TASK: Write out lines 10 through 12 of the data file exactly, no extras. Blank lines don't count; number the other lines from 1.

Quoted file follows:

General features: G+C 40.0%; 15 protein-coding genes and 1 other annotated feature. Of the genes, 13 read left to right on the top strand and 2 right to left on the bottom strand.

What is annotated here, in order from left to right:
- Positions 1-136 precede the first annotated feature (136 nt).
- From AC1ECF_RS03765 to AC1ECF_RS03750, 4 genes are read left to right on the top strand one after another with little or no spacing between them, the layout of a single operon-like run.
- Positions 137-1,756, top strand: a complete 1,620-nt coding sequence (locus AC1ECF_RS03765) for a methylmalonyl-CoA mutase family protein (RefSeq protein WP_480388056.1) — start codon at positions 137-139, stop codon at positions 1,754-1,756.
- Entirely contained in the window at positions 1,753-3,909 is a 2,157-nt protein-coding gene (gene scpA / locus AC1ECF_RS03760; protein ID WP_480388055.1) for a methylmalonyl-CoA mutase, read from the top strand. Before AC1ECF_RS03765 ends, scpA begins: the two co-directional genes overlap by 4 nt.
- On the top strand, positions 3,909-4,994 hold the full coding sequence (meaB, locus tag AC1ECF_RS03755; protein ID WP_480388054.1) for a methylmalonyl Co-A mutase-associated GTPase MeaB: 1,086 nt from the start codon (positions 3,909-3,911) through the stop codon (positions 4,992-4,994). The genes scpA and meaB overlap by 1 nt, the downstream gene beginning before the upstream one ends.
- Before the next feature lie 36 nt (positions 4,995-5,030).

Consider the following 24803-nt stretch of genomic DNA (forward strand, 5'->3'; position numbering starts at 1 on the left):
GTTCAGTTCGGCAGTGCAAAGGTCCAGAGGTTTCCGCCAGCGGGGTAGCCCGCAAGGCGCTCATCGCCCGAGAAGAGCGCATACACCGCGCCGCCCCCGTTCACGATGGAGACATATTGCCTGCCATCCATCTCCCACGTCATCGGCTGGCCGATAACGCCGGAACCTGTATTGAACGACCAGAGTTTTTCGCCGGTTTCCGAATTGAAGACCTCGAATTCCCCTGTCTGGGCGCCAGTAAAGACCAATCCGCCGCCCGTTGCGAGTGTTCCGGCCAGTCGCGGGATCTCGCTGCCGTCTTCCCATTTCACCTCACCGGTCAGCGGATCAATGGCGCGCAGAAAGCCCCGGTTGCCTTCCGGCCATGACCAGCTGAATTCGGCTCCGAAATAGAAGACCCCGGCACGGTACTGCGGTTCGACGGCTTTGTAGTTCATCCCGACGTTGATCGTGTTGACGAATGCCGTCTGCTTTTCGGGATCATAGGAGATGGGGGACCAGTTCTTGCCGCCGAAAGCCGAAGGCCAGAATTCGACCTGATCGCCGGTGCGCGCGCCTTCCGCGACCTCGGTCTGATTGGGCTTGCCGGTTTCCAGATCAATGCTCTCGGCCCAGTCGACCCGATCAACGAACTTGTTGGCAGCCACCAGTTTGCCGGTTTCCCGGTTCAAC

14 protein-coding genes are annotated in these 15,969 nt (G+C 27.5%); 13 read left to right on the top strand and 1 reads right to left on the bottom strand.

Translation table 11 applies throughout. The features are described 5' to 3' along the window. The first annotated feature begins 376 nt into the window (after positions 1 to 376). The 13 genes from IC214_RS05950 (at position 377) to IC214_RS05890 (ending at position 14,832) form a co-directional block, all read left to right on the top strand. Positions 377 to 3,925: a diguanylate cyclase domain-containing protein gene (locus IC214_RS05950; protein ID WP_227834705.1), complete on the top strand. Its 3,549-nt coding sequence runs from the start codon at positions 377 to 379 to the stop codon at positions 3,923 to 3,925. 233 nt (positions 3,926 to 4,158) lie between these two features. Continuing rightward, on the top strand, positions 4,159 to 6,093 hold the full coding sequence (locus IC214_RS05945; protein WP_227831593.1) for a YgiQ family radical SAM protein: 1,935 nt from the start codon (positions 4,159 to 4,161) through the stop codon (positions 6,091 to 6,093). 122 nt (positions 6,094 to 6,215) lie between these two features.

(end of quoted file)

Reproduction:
GTTCAGTTCGGCAGTGCAAAGGTCCAGAGGTTTCCGCCAGCGGGGTAGCCCGCAAGGCGCTCATCGCCCGAGAAGAGCGCATACACCGCGCCGCCCCCGTTCACGATGGAGACATATTGCCTGCCATCCATCTCCCACGTCATCGGCTGGCCGATAACGCCGGAACCTGTATTGAACGACCAGAGTTTTTCGCCGGTTTCCGAATTGAAGACCTCGAATTCCCCTGTCTGGGCGCCAGTAAAGACCAATCCGCCGCCCGTTGCGAGTGTTCCGGCCAGTCGCGGGATCTCGCTGCCGTCTTCCCATTTCACCTCACCGGTCAGCGGATCAATGGCGCGCAGAAAGCCCCGGTTGCCTTCCGGCCATGACCAGCTGAATTCGGCTCCGAAATAGAAGACCCCGGCACGGTACTGCGGTTCGACGGCTTTGTAGTTCATCCCGACGTTGATCGTGTTGACGAATGCCGTCTGCTTTTCGGGATCATAGGAGATGGGGGACCAGTTCTTGCCGCCGAAAGCCGAAGGCCAGAATTCGACCTGATCGCCGGTGCGCGCGCCTTCCGCGACCTCGGTCTGATTGGGCTTGCCGGTTTCCAGATCAATGCTCTCGGCCCAGTCGACCCGATCAACGAACTTGTTGGCAGCCACCAGTTTGCCGGTTTCCCGGTTCAAC

14 protein-coding genes are annotated in these 15,969 nt (G+C 27.5%); 13 read left to right on the top strand and 1 reads right to left on the bottom strand.

Translation table 11 applies throughout. The features are described 5' to 3' along the window. The first annotated feature begins 376 nt into the window (after positions 1 to 376). The 13 genes from IC214_RS05950 (at position 377) to IC214_RS05890 (ending at position 14,832) form a co-directional block, all read left to right on the top strand. Positions 377 to 3,925: a diguanylate cyclase domain-containing protein gene (locus IC214_RS05950; protein ID WP_227834705.1), complete on the top strand. Its 3,549-nt coding sequence runs from the start codon at positions 377 to 379 to the stop codon at positions 3,923 to 3,925. 233 nt (positions 3,926 to 4,158) lie between these two features. Continuing rightward, on the top strand, positions 4,159 to 6,093 hold the full coding sequence (locus IC214_RS05945; protein WP_227831593.1) for a YgiQ family radical SAM protein: 1,935 nt from the start codon (positions 4,159 to 4,161) through the stop codon (positions 6,091 to 6,093). 122 nt (positions 6,094 to 6,215) lie between these two features.